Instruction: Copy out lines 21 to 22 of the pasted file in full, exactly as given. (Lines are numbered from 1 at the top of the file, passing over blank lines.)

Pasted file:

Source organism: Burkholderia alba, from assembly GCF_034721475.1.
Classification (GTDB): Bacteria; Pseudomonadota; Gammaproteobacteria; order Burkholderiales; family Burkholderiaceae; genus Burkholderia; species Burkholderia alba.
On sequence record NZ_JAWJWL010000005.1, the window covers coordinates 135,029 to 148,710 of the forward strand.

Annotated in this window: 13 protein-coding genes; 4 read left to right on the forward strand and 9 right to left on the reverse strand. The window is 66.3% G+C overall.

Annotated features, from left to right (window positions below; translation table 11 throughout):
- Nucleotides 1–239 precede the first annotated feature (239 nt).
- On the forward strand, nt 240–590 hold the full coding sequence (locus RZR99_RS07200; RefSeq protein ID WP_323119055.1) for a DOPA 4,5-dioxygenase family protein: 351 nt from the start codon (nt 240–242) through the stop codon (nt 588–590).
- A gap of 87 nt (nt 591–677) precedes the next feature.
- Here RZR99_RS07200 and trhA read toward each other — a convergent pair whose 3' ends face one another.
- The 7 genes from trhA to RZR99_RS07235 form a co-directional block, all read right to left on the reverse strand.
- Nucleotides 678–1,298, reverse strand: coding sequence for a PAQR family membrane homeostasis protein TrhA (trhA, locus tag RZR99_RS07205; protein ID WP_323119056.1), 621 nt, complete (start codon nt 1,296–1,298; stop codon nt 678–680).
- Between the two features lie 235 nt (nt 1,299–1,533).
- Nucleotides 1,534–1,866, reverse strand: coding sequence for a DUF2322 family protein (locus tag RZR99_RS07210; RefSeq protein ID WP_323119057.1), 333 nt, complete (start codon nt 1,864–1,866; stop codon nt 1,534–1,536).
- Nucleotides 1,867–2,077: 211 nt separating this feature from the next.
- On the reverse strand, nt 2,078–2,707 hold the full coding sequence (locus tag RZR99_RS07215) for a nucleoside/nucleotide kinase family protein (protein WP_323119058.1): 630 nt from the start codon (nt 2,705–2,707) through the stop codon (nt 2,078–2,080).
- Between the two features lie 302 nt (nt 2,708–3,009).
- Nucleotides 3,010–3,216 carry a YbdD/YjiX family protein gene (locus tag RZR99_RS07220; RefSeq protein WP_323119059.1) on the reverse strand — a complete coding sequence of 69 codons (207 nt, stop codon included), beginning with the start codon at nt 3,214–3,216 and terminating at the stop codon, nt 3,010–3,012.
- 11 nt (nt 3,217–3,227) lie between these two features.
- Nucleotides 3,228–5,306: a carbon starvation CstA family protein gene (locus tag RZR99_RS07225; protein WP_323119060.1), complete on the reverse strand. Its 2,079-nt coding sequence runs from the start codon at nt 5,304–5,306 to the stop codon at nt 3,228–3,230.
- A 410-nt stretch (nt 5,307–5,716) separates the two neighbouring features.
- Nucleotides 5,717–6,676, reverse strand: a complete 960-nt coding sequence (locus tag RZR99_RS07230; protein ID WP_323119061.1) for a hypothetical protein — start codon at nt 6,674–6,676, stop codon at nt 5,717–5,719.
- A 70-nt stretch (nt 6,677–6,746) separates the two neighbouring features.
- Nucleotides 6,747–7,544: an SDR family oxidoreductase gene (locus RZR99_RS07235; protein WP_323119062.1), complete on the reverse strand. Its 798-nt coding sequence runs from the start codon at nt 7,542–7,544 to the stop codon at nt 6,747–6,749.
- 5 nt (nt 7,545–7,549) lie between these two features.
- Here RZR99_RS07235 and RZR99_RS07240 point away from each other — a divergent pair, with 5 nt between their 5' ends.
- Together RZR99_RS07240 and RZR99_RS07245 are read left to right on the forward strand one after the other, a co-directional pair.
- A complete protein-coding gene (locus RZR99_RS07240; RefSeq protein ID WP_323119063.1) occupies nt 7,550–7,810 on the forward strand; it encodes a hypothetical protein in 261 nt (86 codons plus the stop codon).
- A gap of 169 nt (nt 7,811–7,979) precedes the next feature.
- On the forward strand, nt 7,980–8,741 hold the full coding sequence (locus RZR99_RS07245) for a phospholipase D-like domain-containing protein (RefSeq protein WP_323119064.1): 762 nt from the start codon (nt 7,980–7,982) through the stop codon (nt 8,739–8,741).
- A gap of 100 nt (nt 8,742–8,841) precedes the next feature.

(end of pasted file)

- Nucleotides 5,717–6,676, reverse strand: a complete 960-nt coding sequence (locus tag RZR99_RS07230; protein ID WP_323119061.1) for a hypothetical protein — start codon at nt 6,674–6,676, stop codon at nt 5,717–5,719.
- A 70-nt stretch (nt 6,677–6,746) separates the two neighbouring features.